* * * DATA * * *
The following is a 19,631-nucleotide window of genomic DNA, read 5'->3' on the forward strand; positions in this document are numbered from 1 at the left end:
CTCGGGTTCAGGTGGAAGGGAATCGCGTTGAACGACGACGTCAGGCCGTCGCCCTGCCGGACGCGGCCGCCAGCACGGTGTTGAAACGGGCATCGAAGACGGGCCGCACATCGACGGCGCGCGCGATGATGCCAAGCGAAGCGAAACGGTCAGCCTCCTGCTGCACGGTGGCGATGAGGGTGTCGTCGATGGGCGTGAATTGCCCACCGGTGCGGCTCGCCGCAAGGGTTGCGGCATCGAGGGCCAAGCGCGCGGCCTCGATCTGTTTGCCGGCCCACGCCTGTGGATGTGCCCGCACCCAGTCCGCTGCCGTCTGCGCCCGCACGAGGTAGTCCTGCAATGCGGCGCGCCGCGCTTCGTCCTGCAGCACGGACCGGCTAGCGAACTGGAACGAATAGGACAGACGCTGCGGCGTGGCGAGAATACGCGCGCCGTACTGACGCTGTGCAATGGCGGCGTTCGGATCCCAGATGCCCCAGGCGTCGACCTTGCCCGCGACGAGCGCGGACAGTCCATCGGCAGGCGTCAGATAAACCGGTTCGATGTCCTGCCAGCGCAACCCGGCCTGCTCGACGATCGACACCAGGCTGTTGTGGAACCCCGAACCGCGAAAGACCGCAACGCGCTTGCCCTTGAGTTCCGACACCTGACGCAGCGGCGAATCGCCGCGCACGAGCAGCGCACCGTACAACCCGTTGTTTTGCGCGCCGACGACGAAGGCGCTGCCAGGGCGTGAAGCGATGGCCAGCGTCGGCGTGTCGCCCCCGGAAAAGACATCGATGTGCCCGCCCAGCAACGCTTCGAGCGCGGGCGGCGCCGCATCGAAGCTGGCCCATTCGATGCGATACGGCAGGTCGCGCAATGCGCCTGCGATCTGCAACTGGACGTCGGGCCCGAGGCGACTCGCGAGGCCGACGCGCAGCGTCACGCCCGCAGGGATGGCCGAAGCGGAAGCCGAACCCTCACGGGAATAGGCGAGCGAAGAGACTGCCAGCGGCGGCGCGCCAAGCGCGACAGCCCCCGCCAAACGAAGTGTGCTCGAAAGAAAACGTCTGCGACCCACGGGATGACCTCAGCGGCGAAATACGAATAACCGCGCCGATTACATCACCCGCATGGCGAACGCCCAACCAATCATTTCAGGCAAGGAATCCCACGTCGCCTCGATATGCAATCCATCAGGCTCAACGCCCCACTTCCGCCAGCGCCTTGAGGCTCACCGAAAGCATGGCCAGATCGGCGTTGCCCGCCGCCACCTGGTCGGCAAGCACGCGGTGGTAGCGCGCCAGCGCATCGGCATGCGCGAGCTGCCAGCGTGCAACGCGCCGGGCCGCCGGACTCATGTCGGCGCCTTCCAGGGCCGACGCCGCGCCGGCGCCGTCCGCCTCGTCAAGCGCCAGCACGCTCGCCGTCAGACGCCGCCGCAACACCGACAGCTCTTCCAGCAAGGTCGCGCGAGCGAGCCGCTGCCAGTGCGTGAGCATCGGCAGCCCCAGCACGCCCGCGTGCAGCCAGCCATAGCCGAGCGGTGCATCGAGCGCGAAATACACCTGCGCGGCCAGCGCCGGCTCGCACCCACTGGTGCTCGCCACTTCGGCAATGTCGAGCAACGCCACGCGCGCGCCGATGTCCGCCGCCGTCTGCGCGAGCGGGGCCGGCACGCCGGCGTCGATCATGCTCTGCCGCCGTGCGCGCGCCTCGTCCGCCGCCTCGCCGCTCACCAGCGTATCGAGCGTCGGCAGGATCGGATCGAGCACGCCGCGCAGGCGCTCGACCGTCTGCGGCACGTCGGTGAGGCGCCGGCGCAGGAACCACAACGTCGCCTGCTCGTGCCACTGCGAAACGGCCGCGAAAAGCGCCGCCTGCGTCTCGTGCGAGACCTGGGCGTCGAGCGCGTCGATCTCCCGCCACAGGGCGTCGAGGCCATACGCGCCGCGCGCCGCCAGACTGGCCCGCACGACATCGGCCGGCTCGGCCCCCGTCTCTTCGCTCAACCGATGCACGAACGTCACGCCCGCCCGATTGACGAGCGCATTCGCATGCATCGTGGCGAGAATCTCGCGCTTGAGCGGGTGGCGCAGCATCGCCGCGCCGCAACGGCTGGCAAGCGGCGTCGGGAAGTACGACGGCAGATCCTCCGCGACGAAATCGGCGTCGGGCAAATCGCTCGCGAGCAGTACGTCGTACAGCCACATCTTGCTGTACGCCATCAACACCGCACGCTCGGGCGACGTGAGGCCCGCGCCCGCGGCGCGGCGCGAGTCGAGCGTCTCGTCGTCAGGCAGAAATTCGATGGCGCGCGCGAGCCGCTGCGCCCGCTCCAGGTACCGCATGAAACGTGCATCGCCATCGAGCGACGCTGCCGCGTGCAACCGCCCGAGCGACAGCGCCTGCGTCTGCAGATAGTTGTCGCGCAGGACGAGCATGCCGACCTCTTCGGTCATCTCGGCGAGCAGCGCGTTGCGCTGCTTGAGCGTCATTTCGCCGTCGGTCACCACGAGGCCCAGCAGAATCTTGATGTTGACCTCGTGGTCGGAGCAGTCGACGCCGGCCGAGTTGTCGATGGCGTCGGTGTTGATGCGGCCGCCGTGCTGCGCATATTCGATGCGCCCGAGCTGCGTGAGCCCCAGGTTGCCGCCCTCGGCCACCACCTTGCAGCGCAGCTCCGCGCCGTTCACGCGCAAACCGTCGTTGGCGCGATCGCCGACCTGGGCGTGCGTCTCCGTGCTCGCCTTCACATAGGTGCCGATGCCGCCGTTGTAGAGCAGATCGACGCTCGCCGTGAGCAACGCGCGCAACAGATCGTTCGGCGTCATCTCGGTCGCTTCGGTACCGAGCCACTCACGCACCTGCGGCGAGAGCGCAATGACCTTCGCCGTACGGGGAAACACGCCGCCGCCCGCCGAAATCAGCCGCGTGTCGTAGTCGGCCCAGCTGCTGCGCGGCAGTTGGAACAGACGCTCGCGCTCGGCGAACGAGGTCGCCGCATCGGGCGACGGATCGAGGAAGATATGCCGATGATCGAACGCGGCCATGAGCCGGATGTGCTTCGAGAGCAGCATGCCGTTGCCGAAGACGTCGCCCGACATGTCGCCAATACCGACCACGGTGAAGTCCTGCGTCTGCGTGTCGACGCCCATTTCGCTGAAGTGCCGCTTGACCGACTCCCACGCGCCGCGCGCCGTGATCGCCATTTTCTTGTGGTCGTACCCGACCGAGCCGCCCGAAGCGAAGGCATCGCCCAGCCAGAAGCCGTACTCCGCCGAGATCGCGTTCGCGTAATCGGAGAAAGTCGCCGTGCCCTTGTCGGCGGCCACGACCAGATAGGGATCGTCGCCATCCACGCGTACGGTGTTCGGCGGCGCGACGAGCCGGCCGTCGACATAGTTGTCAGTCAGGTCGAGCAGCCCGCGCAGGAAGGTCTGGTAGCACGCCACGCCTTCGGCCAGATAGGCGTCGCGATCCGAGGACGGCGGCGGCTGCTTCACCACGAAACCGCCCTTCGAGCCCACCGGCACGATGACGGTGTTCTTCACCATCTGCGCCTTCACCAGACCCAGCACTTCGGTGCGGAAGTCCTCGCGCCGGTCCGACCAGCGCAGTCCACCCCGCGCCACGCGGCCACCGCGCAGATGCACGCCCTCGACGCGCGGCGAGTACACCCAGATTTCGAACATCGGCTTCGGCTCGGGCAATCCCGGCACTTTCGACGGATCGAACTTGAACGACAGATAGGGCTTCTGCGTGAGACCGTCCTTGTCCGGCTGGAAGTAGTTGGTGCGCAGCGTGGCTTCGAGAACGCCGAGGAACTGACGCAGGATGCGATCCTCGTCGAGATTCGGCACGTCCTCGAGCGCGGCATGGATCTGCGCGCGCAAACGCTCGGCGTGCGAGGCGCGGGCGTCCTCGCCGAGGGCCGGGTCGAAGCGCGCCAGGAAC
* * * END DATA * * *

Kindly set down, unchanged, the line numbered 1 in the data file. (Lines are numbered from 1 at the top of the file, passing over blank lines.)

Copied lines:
The following is a 19,631-nucleotide window of genomic DNA, read 5'->3' on the forward strand; positions in this document are numbered from 1 at the left end: